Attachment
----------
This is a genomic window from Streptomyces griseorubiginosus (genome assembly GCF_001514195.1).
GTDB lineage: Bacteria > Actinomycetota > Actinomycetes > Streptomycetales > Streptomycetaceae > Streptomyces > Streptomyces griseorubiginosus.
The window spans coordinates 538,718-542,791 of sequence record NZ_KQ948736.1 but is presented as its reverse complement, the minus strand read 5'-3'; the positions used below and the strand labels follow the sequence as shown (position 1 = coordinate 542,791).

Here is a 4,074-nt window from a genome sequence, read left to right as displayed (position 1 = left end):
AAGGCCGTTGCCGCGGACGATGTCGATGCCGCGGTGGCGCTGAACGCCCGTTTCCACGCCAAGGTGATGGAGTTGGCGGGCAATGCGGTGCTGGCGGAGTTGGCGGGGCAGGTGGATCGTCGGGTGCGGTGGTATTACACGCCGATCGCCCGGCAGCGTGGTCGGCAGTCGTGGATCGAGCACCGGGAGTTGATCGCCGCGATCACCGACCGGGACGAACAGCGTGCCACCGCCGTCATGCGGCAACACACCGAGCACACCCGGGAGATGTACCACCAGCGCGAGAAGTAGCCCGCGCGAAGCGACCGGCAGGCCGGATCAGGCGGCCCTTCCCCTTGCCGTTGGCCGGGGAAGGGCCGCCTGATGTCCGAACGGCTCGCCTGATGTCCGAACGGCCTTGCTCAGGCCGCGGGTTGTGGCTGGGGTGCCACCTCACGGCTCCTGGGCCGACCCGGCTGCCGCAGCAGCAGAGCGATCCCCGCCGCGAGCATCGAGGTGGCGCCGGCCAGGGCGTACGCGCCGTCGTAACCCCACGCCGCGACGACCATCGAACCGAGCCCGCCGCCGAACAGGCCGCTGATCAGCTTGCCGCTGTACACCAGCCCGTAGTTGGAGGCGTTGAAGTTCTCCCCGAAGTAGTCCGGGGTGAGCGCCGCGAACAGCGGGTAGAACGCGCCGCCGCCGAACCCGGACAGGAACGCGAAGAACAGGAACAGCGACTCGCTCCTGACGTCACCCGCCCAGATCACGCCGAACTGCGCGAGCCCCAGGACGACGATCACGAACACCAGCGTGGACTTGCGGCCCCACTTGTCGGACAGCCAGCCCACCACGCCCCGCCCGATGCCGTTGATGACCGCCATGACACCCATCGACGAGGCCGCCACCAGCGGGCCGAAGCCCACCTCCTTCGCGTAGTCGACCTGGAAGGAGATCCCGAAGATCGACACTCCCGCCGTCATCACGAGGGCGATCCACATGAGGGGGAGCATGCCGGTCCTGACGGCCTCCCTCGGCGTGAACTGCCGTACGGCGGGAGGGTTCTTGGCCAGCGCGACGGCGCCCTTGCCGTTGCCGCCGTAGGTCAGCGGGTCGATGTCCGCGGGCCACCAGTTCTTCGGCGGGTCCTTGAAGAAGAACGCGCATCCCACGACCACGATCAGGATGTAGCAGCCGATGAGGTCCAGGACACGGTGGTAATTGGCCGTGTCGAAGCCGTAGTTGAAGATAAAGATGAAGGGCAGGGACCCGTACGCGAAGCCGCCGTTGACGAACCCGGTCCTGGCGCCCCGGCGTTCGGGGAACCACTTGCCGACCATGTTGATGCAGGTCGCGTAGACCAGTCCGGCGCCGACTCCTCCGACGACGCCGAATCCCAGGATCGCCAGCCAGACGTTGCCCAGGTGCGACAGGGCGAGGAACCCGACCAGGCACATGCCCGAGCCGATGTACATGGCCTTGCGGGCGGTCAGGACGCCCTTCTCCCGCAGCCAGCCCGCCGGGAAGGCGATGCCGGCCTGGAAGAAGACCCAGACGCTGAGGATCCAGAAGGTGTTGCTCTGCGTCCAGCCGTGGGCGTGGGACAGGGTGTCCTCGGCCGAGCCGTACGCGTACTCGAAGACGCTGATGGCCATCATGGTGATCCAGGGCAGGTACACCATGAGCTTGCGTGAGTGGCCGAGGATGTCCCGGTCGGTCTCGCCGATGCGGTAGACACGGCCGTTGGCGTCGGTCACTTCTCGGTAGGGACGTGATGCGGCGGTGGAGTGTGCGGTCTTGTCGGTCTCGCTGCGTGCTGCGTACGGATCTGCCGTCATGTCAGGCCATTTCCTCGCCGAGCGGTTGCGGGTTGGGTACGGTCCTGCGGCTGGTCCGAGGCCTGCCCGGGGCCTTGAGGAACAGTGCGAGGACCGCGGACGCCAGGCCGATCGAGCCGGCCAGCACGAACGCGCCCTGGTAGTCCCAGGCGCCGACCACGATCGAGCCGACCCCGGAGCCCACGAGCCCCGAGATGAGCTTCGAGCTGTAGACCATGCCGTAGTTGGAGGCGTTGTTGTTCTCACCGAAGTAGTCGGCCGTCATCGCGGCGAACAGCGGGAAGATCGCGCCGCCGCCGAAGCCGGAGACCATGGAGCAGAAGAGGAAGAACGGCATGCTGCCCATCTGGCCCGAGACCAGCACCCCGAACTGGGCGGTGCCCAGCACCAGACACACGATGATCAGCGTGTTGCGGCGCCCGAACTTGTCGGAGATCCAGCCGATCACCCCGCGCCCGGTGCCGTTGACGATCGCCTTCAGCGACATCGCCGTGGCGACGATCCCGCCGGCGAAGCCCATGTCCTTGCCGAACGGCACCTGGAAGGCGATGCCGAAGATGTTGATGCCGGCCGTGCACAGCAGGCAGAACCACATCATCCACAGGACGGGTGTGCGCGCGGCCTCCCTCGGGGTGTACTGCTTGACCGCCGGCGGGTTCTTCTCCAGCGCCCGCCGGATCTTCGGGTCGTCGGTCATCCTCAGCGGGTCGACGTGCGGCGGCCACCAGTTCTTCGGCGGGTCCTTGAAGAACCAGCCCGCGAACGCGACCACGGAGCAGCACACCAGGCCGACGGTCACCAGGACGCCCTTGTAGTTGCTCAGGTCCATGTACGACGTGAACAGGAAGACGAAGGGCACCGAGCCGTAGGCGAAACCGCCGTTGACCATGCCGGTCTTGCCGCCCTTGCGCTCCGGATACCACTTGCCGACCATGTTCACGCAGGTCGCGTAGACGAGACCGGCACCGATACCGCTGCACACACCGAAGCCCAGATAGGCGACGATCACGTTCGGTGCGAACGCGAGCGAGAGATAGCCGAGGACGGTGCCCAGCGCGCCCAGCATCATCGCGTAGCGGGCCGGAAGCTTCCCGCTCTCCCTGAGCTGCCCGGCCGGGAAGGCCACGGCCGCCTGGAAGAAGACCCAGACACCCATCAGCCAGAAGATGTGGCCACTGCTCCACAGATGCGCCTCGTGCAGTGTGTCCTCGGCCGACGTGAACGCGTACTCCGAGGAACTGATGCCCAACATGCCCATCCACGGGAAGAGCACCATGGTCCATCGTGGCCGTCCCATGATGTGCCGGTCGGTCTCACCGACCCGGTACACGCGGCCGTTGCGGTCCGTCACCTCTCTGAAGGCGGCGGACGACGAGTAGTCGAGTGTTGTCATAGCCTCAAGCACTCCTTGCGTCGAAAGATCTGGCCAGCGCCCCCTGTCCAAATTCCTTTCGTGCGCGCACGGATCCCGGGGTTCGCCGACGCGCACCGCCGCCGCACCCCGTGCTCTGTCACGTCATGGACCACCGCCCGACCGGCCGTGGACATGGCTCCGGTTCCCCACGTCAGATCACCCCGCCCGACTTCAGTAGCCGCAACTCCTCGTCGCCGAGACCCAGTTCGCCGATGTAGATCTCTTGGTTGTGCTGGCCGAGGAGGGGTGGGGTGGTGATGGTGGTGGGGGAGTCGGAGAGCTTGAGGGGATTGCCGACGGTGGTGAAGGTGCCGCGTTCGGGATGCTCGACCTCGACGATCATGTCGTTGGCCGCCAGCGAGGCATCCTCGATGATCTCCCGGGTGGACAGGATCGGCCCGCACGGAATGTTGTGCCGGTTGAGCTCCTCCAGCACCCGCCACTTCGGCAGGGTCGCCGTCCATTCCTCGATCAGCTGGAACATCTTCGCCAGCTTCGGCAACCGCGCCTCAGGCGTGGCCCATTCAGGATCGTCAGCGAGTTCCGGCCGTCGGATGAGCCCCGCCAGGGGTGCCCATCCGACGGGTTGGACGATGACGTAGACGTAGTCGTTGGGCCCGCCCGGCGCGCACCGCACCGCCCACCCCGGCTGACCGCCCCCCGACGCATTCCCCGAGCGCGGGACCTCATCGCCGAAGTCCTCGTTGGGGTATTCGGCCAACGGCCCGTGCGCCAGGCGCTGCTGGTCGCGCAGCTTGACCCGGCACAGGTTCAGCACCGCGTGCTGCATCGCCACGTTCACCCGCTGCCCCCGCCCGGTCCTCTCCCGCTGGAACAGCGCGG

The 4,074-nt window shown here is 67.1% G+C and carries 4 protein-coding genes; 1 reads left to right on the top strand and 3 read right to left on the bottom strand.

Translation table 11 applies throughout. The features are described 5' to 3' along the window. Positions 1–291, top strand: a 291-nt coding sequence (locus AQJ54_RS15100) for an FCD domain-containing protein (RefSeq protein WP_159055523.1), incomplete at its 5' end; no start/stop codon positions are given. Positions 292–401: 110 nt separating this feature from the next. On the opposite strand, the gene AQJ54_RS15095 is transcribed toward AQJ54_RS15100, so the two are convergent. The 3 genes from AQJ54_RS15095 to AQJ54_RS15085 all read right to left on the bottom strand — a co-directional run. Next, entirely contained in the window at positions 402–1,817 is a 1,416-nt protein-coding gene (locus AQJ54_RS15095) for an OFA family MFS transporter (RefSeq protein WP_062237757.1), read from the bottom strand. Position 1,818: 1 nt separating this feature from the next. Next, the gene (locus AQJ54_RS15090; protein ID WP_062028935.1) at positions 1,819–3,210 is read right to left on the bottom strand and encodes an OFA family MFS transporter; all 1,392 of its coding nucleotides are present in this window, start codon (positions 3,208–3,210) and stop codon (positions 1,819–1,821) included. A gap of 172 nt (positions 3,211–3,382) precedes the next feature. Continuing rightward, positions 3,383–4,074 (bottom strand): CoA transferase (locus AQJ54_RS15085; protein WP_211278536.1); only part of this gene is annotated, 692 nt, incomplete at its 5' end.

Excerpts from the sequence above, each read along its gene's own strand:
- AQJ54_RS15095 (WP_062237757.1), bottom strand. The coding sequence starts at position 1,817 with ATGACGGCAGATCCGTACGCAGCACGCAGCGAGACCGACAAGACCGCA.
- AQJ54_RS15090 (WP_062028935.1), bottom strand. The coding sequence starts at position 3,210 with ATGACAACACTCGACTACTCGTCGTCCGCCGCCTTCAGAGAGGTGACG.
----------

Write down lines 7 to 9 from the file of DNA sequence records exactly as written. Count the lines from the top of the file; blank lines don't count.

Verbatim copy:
Translation table 11 applies throughout. The features are described 5' to 3' along the window. Positions 1–291, top strand: a 291-nt coding sequence (locus AQJ54_RS15100) for an FCD domain-containing protein (RefSeq protein WP_159055523.1), incomplete at its 5' end; no start/stop codon positions are given. Positions 292–401: 110 nt separating this feature from the next. On the opposite strand, the gene AQJ54_RS15095 is transcribed toward AQJ54_RS15100, so the two are convergent. The 3 genes from AQJ54_RS15095 to AQJ54_RS15085 all read right to left on the bottom strand — a co-directional run. Next, entirely contained in the window at positions 402–1,817 is a 1,416-nt protein-coding gene (locus AQJ54_RS15095) for an OFA family MFS transporter (RefSeq protein WP_062237757.1), read from the bottom strand. Position 1,818: 1 nt separating this feature from the next. Next, the gene (locus AQJ54_RS15090; protein ID WP_062028935.1) at positions 1,819–3,210 is read right to left on the bottom strand and encodes an OFA family MFS transporter; all 1,392 of its coding nucleotides are present in this window, start codon (positions 3,208–3,210) and stop codon (positions 1,819–1,821) included. A gap of 172 nt (positions 3,211–3,382) precedes the next feature. Continuing rightward, positions 3,383–4,074 (bottom strand): CoA transferase (locus AQJ54_RS15085; protein WP_211278536.1); only part of this gene is annotated, 692 nt, incomplete at its 5' end.

Excerpts from the sequence above, each read along its gene's own strand:
- AQJ54_RS15095 (WP_062237757.1), bottom strand. The coding sequence starts at position 1,817 with ATGACGGCAGATCCGTACGCAGCACGCAGCGAGACCGACAAGACCGCA.